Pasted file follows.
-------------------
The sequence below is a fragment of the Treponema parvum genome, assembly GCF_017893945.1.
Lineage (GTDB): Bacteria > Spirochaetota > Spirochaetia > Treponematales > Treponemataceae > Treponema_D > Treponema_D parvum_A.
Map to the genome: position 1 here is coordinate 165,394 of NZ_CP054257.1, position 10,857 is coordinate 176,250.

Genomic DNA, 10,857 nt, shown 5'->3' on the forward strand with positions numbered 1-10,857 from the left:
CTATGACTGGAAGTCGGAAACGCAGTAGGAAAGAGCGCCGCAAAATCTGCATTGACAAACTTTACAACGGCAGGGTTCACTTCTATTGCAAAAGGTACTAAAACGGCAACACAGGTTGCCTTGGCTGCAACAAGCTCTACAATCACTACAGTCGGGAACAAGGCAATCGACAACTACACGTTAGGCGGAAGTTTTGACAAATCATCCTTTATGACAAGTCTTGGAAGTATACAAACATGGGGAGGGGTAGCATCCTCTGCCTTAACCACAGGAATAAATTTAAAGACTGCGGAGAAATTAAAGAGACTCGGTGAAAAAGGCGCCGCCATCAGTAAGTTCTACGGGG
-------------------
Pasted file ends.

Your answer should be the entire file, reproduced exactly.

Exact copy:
The sequence below is a fragment of the Treponema parvum genome, assembly GCF_017893945.1.
Lineage (GTDB): Bacteria > Spirochaetota > Spirochaetia > Treponematales > Treponemataceae > Treponema_D > Treponema_D parvum_A.
Map to the genome: position 1 here is coordinate 165,394 of NZ_CP054257.1, position 10,857 is coordinate 176,250.

Genomic DNA, 10,857 nt, shown 5'->3' on the forward strand with positions numbered 1-10,857 from the left:
CTATGACTGGAAGTCGGAAACGCAGTAGGAAAGAGCGCCGCAAAATCTGCATTGACAAACTTTACAACGGCAGGGTTCACTTCTATTGCAAAAGGTACTAAAACGGCAACACAGGTTGCCTTGGCTGCAACAAGCTCTACAATCACTACAGTCGGGAACAAGGCAATCGACAACTACACGTTAGGCGGAAGTTTTGACAAATCATCCTTTATGACAAGTCTTGGAAGTATACAAACATGGGGAGGGGTAGCATCCTCTGCCTTAACCACAGGAATAAATTTAAAGACTGCGGAGAAATTAAAGAGACTCGGTGAAAAAGGCGCCGCCATCAGTAAGTTCTACGGGG